|Senators goaltender Pascal Leclaire is ready to put the misfortune of the 2009-10 season behind him and get started on a stronger campaign in the year ahead. A string of injuries limited Leclaire to 34 games last season but he finished out the year strongly with his performance in the playoffs (Photo by Andre Ringuette/NHLI via Getty Images).
For a few months, at least, it made for some light-hearted fodder over a summer barbecue.
But just like that, Pascal Leclaire put behind them the "bad luck" that went a long way toward ruining his first season in an Ottawa Senators uniform. Now the 27-year-old goaltender is eager to begin writing the next chapter in his National Hockey League career.
With a much happier ending, he surely hopes.
"I take every year like it's a brand new season," Leclaire said earlier today after taking part in his first informal scrimmage with some of his Senators teammates. "Whatever happened last season, good or bad, it's gone. In sports, you've always got to prove yourself every year, so it's the same thing. There's no added pressure (on me) or anything like that.
"I'm just happy to be back and excited to play hockey. Last year gave us a good taste of what our team can maybe achieve this year. Maybe we'll go a little further. We'll start with training camp and see what happens."
Leclaire certainly gave himself a decent springboard into the 2010-11 campaign with the way he finished the last one. Most notably, he turned aside 56 shots — some of them of the highlight-reel variety — in backstopping the Senators to a 4-3 triple overtime victory over the Pittsburgh Penguins in Game 5 of their opening-round Stanley Cup playoff series. It was his NHL post-season debut and it turned out to be the longest game in modern franchise history, with Leclaire establishing a new team post-season record for saves in a game.
While the Penguins ended the Senators' season two nights later, Leclaire gave team management more than a glimpse of the type of goaltending Ottawa thought it was getting when it obtained him from the Columbus Blue Jackets at the 2009 trade deadline. Entering the final season of his current contract, Leclaire hopes to show his bosses plenty more of the same in the season to come.
"It was fun to get to play," said Leclaire. "You want to be put into those situations. You want to be in the playoffs and you want to be a part of that. For me, it was my first experience and it gave me a good taste of it ... I know what I can do, so it doesn't really mean changing anything (for me). I'm just looking forward to playing again."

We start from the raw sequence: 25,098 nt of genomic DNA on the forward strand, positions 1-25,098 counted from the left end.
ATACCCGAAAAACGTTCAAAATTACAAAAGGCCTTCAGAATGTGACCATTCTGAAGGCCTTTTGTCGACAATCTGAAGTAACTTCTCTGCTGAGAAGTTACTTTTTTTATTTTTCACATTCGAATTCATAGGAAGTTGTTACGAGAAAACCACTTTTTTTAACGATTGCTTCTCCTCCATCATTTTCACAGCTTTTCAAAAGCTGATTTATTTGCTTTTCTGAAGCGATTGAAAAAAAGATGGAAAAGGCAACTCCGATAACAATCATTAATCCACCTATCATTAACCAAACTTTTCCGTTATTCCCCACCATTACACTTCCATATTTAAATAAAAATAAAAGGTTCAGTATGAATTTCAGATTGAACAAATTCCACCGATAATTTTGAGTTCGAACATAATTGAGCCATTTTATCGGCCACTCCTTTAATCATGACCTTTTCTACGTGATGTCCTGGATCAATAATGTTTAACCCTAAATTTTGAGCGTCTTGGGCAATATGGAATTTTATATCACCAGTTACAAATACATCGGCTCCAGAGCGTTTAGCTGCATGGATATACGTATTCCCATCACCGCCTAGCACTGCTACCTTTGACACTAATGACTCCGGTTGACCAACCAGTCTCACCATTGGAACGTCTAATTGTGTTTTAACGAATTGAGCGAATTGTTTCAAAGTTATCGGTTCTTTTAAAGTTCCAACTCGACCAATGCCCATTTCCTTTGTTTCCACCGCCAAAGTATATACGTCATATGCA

"I take every year like it's a brand new season. Whatever happened last season, good or bad, it's gone. In sports, you've always got to prove yourself every year, so it's the same thing. There's no added pressure (on me) or anything like that. I'm just happy to be back and excited to play hockey. Last year gave us a good taste of what our team can maybe achieve this year. Maybe we'll go a little further. We'll start with training camp and see what happens." - Pascal Leclaire
The native of Repentigny, Que., is also looking forward to renewing acquaintances with Senators goaltending coach Rick Wamsley. They initially teamed up shortly after the Blue Jackets made Leclaire a first-round pick (eighth overall) in the 2001 NHL Entry Draft.
"I worked with Rick for four or five years in Columbus and we had a great relationship," said Leclaire. "He helped me a lot coming out of junior. He's a great teacher and I was really excited when I learned he was coming here to Ottawa. He's going to help us a lot. It's a great tool (for us) and we're lucky to have him on our team this year."
Now if only somebody can ensure Leclaire won't have to deal with the kind of misfortune that plagued him in 2009-10, when injuries limited him to 34 games worth of action. Leclaire posted a 12-14-2 record with a 3.20 goals-against average, numbers that saw him play second fiddle to Brian Elliott for much of the season.
But it wasn't just the injuries themselves, it was how they happened. On Nov. 23 in Washington, the Senators stopped took a game off to rest a minor knee ailment. But Leclaire was struck in the face by a puck while sitting on the bench, suffering a fractured cheekbone that kept him on the shelf for about a month.
A few weeks later, misfortune reared its head again when he took a shot to the forehead during the morning skate prior to a Jan. 14 matchup in New York against the Rangers. Leclaire suffered a concussion and watched the Senators ride first Binghamton callup Mike Brodeur, then Elliott to a team-record 11-game winning streak. Leclaire barely saw the net the rest of the way until the Senators were on the brink of elimination in the playoffs.
As frustrating as all of that was, at least Leclaire can smile about it now. He certainly got plenty of help in that regard from friends and family during the off-season.
"People laugh about it and I laugh about it, too," said Leclaire. "It'll be good stories (to tell) when I get older. People probably won't believe me. I get the old plastic surgery jokes and things like that.
"(It made for) good stories around the barbecue this summer. A lot of people laughed about it, but it is what it is. Hopefully, this year will be a clean slate, but you never know. We'll see."